I knew that I wanted to do something with papier-mache, I wanted to do something to reiterate the idea of rebirth and the loss and mourning cycle. So I thought of a skull, and working with recovering a skull. So I went to a lot of antique store and tried to see if I could get something- some shape that I could possibly work with, but I couldn't. I wasn't able to find anything, so I went through and I actually figured out how to make a skull from scratch out of cardboard and papier-mache. I covered it with a local newspaper, a lot of the articles I chose were things from the sports section, as well as I believe there was an article about Trump talking to the Korean government. I picked those things because they were so juxtaposed, I though it if anyone really looked at the pieces of the words in there, they would have a lot of different articles. I built the skull and pulled the floral arrangements and I made the buds myself, actually. I really like things that sparkle, that's something that I enjoy, so I thought 'how is this skull going to be reborn?' The mourning process: you go through a grief period, and then you let that expire, and then from that comes some kind of learning. I wanted the flowers to represent the learning, but I also wanted to represent the beauty of the grief process. The beauty of being sad, and the beauty of the things that can come out of that. So I wanted the tears to be very shiny and sparkly, because I think that sad moments can also be very beautiful. I wanted it to be almost like a river flowing out from behind the eyes, down through, and seeping into the ground, and then from that coming this flourish of life. In the intro there's a bit of a stormy setting, where the lights change back and forth. The concept for that, was that there is this brief period of time where you don't know how to feel after someone passes, you know you have to cry, but you don't know how to, you don't know how to express the feelings that you're feeling, so that's where those lighting changes came from.

Wow. Very powerful stuff. And I love these rhinestones, the blueness of the flowing rhinestones. Are these flowers real or fake flowers?

They're fake flowers.

Can you talk to me about that?

I purchased the bouquet from Michael’s, and I wanted to pick a color that would contrast very sharply with the brightness of the jewels. And I wanted it to be almost- a little bit duller than your average flower. I wanted it to bring back this normalcy- match the color story of the earth that was beneath the skull, go with the idea that things are going back to normal. This idea of life returning back to normal, not the extreme emotion coming from the sparkly things that are coming from the eyes.

What else do you have to say about this process?

I think it was really fun. I think that for me, I wish I had a little more time to go in and find a really great musical piece to match the overall tone, but then I realized that if I'm passing this on to be inspiration for someone else, maybe someone else can fill in that gap. I think it would be really cool if someone could build some kind of story or musical piece off this, and I'm glad I left it kind of open ended. The name itself is not exactly arbitrary, but that's kind of where a lot of my art comes from, is this idea of taking normal things that you see everyday and transforming them into something with much more meaning. So the idea that it happened on a Friday, or the idea that only good things happen on the weekend, or maybe only bad things happen on the weekend. I wanted to leave it open to interpretation in that way. I thought it was a lot of fun, I think next time, if I get the opportunity, I would love to more written pieces. I do a lot of poetry as well, and maybe a video poetry montage perhaps.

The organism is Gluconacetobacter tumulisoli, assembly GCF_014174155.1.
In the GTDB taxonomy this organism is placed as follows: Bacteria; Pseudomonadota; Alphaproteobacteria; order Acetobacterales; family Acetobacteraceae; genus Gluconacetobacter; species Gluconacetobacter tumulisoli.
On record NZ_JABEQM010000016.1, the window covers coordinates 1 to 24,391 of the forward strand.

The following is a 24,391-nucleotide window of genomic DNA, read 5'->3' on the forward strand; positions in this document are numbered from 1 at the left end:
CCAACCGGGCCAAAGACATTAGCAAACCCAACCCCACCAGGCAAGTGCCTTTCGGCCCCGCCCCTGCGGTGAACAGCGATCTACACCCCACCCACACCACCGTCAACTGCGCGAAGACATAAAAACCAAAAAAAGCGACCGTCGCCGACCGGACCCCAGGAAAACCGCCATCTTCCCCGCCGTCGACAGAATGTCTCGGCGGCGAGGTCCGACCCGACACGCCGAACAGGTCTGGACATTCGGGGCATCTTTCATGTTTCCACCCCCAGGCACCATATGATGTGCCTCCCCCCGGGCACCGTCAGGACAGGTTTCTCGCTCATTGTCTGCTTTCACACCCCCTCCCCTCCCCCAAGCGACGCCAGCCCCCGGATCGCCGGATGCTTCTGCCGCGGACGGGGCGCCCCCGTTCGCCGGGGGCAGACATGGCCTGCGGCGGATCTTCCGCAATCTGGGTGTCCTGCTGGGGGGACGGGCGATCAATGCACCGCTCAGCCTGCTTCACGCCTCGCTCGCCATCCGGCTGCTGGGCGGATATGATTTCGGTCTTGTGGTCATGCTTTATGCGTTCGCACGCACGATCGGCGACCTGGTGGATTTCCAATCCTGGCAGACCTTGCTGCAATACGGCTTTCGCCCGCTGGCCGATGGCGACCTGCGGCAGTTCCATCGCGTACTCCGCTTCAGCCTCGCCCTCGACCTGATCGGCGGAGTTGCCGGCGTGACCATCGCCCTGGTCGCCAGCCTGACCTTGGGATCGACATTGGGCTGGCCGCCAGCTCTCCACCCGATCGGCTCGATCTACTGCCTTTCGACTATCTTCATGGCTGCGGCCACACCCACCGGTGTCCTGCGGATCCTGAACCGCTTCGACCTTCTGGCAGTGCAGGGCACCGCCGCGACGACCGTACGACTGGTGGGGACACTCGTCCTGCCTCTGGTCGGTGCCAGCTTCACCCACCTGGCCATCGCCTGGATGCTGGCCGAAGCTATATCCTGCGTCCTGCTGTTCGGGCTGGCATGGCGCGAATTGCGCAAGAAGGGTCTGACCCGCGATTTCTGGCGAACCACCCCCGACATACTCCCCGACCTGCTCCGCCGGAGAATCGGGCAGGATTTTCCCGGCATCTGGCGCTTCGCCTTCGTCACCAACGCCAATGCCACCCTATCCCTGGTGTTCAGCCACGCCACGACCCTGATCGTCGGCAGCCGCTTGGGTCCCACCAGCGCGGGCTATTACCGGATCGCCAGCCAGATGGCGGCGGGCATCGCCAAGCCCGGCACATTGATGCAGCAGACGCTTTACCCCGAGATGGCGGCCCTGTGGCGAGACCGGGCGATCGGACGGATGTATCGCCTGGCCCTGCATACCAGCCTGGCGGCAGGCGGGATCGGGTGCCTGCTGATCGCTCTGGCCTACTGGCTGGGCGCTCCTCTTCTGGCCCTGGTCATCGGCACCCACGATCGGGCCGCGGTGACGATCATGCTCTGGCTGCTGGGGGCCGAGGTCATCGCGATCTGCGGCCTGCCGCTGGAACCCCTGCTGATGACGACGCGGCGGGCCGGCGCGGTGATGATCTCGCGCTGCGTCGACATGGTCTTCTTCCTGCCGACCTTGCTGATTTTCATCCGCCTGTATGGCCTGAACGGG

Do you have any advice for someone else?

I would say that you're always your biggest critic, and to go with your gut on things. There was a lot of second guessing on my part, because I feel like it's very open ended. You think you want people to respond to this the 'right way'. But at the end of the day (and this is where I kind of learned about the beauty of this project), I could really let loose. And what came from it was so amazing to me, and to be able to do something within a project, in a structure... Just telling yourself, this is something you love to do, and as long as you're enjoying yourself, others will enjoy it too.

Call Number: M12VA | M15FI.waSku

Sarah Waddle

Sarah Waddle: Small-town girl with big aspirations to make little things that interrupt peoples' day-to-day grind.

Thinks rain is just the sky telling you to slow down.

Likes: animals, pasta, writing and film/photography.